In June 2014, the US Supreme Court held that law enforcement cannot search a cellphone without a warrant (Riley v. California).
Taking photographs and videos of things that are plainly visible from public spaces is your constitutional right which includes police and other government officials carrying out their duties. Unfortunately, law enforcement officers often order people to stop taking photographs or video in public places, and sometimes harass, detain or even arrest people who use their cameras or cell phone recording devices in public.
Using a Video Recorder (Including Cell Phones) With Audio Capacity
When in outdoor public spaces where you are legally present, you have the right to capture any image that is in plain view.
When you are on private property, the property owner sets the rules about the taking of photographs or videos. If you disobey property owners’ rules, they can order you off their property (and have you arrested for trespassing if you do not comply).
Police should not order you to stop taking pictures or video. Under no circumstances should they demand that you delete your photographs or video. Police officers may order citizens to cease activities that are truly interfering with legitimate law enforcement operations. In general, a court will trust an officer’s judgment about what is “interfering” more than yours. So if an officer orders you to stand back, do so. But that does not mean stop recording.
If the officer says he/she will arrest you if you continue to use your camera, in most circumstances it is better to put the camera away and call 911 for help, rather than risking arrest.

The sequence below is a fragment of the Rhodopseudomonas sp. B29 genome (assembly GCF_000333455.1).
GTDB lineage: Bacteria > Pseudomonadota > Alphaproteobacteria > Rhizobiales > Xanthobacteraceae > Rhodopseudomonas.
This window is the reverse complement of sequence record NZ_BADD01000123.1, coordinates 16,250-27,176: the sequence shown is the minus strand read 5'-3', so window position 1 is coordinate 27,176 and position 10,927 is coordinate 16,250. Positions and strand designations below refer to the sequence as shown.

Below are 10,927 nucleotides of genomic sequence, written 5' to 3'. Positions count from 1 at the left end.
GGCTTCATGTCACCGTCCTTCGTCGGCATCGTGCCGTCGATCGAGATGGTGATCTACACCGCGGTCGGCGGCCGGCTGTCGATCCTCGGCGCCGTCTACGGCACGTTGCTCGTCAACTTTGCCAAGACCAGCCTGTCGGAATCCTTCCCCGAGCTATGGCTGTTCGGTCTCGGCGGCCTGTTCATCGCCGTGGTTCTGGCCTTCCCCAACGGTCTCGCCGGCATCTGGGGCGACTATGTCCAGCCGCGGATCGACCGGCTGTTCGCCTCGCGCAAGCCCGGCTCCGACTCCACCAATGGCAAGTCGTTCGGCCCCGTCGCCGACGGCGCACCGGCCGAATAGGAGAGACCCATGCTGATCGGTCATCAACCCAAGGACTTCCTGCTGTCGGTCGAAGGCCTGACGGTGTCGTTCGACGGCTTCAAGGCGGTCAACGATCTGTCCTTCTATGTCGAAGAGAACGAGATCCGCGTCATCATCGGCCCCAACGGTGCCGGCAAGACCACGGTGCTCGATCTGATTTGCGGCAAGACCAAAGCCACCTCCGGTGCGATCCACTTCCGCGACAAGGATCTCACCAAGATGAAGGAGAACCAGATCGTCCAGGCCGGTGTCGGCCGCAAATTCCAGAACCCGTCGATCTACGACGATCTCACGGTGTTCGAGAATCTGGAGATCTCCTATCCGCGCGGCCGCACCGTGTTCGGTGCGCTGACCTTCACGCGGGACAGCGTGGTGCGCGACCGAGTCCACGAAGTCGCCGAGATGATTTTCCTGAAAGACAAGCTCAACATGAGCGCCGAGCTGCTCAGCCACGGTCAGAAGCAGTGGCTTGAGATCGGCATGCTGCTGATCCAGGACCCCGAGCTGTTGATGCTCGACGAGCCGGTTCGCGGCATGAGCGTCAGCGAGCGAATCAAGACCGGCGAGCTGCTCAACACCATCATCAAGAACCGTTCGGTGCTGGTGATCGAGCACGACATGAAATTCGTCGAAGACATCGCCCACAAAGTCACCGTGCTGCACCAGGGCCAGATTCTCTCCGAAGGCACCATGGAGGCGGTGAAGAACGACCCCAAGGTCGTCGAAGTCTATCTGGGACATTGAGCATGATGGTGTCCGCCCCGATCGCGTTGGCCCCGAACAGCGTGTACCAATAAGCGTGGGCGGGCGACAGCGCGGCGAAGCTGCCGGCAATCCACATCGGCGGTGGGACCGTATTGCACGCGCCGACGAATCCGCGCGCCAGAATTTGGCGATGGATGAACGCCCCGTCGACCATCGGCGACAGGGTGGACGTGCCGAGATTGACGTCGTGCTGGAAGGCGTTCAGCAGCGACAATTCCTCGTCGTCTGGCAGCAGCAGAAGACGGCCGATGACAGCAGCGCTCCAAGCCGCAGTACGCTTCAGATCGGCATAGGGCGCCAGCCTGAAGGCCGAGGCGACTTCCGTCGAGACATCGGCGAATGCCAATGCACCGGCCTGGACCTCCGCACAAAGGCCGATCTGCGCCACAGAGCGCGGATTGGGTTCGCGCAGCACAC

You have the right to videotape and audiotape police officers performing official duties in public. That means you can record an officer during a traffic stop, during an interrogation, or while he or she is making an arrest. You can record people protesting or giving speeches in public.
If You Are Stopped or Detained for Taking Photographs or Videos
Always remain polite and never physically resist a police officer. If stopped for photography, ask if you are free to go. If the officer says no, then you are being detained, something an officer cannot do without reasonable suspicion that you have or are about to commit a crime or are in the process of doing so. Until you ask to leave, your being stopped is considered voluntary under the law and is legal. YOU MUST ASK “Am I being detained.”
If the answer is YES and you are detained, politely state that you have the right to take pictures or video and that you do not consent to the officer looking through or deleting anything on your camera. But if the officer reaches for your camera or phone, do not resist. Simply repeat that you do not consent to any search or seizure. You don’t want to invite a charge for “resisting arrest.”